Prisoners’ voting rights: Judge reserves ruling

HIGH Court judge Justice Clement Phiri yesterday reserved judgment in a case where two prisoners sought to be granted the right to vote in the month-end polls.


Two jailed MDC-T activists Tungamirai Madzokere and Last Maengahama, who are serving a 20-year prison term each for killing a police officer, had petitioned the court last month demanding that they be allowed to exercise their voting rights.

In their application, the inmates were seeking an order compelling Justice, Legal and Parliamentary Affairs minister Ziyambi Ziyambi and Zimbabwe Electoral Commission (Zec) chairperson Justice Priscilla Chigumba to register them on the national voters’ roll and facilitate their voting on election day.

In their submissions, Madzokere and Maengahama argued that since their incarceration, Zec had neither carried out any voter education, including voter registration, nor enabled prisoners to cast their vote during the several by-elections which were held in the country.

“We are approaching this court today to assert our constitutional rights particularly the right to vote in elections and referendums as enshrined in section 67(3)(a) of the Constitution,” they said.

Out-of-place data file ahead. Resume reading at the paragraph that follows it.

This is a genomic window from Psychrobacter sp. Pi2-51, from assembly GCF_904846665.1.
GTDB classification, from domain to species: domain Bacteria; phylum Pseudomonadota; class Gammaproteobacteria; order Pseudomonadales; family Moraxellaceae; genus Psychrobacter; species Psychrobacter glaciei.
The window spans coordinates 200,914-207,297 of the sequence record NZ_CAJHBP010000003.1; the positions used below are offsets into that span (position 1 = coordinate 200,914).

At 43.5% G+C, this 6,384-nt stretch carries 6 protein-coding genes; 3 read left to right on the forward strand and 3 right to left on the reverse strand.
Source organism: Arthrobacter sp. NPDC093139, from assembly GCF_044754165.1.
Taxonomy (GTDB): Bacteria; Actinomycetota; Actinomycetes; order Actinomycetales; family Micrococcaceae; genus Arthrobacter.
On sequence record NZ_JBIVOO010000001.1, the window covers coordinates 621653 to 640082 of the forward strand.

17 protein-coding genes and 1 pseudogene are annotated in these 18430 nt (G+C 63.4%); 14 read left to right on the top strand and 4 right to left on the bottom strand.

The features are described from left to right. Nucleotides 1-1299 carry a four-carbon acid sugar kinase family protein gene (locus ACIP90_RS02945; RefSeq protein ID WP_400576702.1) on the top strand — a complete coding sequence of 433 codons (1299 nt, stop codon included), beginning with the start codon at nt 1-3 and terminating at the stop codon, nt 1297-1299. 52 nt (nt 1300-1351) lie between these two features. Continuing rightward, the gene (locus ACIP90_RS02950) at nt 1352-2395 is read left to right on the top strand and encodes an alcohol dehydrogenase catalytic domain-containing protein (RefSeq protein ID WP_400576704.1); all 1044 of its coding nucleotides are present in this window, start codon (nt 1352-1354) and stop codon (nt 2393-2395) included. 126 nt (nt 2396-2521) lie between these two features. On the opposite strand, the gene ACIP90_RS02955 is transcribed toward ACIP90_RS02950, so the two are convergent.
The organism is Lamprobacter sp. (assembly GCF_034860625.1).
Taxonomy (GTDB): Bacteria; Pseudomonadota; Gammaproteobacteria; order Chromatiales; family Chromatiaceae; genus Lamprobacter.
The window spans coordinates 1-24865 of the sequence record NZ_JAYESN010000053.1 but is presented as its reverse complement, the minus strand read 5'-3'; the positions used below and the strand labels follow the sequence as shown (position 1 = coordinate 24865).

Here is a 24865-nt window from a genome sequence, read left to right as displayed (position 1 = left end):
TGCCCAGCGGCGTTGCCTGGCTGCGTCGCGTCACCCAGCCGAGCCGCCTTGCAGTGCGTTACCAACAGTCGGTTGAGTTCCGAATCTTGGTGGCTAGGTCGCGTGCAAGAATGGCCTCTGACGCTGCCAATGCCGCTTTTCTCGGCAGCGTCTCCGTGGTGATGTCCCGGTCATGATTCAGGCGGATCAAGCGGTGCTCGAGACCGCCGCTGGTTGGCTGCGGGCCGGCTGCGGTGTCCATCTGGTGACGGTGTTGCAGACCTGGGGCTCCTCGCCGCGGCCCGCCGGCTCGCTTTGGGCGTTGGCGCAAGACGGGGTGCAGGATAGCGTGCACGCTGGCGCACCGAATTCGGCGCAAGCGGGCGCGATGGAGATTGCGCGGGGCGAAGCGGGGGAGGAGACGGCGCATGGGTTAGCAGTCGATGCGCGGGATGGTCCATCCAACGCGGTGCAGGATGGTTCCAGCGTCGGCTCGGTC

“While we principally approach this court to protect our own interest as prisoners, we are mindful of the fact that the relief we seek herein is of significant public interest and will also be of benefit to that class of persons who may be in detention during any electoral period. As a result, the relief we seek will, as a matter of consequences, also have general application.”

But Ziyambi, through the Attorney-General’s Office, said the prisoners’ application was misplaced, as they did not raise the issue of being denied the right to register as voters.

“In the present application, there is no allegation that the applicants (prisoners) were denied authority to go and register as voters. Their cause of action should have been that they requested and were denied authority to go and register as voters . . . the application is, thus, premature as it is premised on the wrong assumption that they are disqualified from voting when, in fact, there is no legal impediment, thereby making this application purely speculative and premature,” Ziyambi said.

“. . . the state of the law is very clear and it is, thus, totally unnecessary, if not irrelevant for the court, to grant the requested declaration. The law is clear and it is just a question of logistics that need to be worked out. These are purely administrative issues and do not require a declaratory relief.”

The prisoners were represented by human rights lawyer Jeremiah Bamu.

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